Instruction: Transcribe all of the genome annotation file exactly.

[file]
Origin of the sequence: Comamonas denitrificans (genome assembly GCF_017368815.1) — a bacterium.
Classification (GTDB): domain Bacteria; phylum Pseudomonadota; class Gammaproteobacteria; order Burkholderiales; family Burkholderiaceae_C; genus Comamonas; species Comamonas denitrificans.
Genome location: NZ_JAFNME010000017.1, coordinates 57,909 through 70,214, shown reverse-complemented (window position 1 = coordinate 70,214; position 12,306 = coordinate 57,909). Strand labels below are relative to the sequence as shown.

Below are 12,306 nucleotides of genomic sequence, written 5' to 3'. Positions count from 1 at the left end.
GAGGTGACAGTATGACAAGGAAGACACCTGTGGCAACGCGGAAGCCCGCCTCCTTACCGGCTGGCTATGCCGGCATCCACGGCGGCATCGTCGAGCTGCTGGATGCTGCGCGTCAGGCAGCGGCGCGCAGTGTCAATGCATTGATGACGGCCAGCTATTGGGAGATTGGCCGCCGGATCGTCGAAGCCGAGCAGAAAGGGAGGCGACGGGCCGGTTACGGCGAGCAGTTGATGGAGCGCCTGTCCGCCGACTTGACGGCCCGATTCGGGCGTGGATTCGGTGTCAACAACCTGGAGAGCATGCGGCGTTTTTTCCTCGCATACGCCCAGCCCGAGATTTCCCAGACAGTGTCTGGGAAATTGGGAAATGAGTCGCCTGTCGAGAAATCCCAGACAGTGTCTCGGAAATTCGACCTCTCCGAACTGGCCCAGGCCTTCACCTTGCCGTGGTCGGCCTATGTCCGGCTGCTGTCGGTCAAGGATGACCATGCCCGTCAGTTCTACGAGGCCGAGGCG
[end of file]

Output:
Origin of the sequence: Comamonas denitrificans (genome assembly GCF_017368815.1) — a bacterium.
Classification (GTDB): domain Bacteria; phylum Pseudomonadota; class Gammaproteobacteria; order Burkholderiales; family Burkholderiaceae_C; genus Comamonas; species Comamonas denitrificans.
Genome location: NZ_JAFNME010000017.1, coordinates 57,909 through 70,214, shown reverse-complemented (window position 1 = coordinate 70,214; position 12,306 = coordinate 57,909). Strand labels below are relative to the sequence as shown.

Below are 12,306 nucleotides of genomic sequence, written 5' to 3'. Positions count from 1 at the left end.
GAGGTGACAGTATGACAAGGAAGACACCTGTGGCAACGCGGAAGCCCGCCTCCTTACCGGCTGGCTATGCCGGCATCCACGGCGGCATCGTCGAGCTGCTGGATGCTGCGCGTCAGGCAGCGGCGCGCAGTGTCAATGCATTGATGACGGCCAGCTATTGGGAGATTGGCCGCCGGATCGTCGAAGCCGAGCAGAAAGGGAGGCGACGGGCCGGTTACGGCGAGCAGTTGATGGAGCGCCTGTCCGCCGACTTGACGGCCCGATTCGGGCGTGGATTCGGTGTCAACAACCTGGAGAGCATGCGGCGTTTTTTCCTCGCATACGCCCAGCCCGAGATTTCCCAGACAGTGTCTGGGAAATTGGGAAATGAGTCGCCTGTCGAGAAATCCCAGACAGTGTCTCGGAAATTCGACCTCTCCGAACTGGCCCAGGCCTTCACCTTGCCGTGGTCGGCCTATGTCCGGCTGCTGTCGGTCAAGGATGACCATGCCCGTCAGTTCTACGAGGCCGAGGCG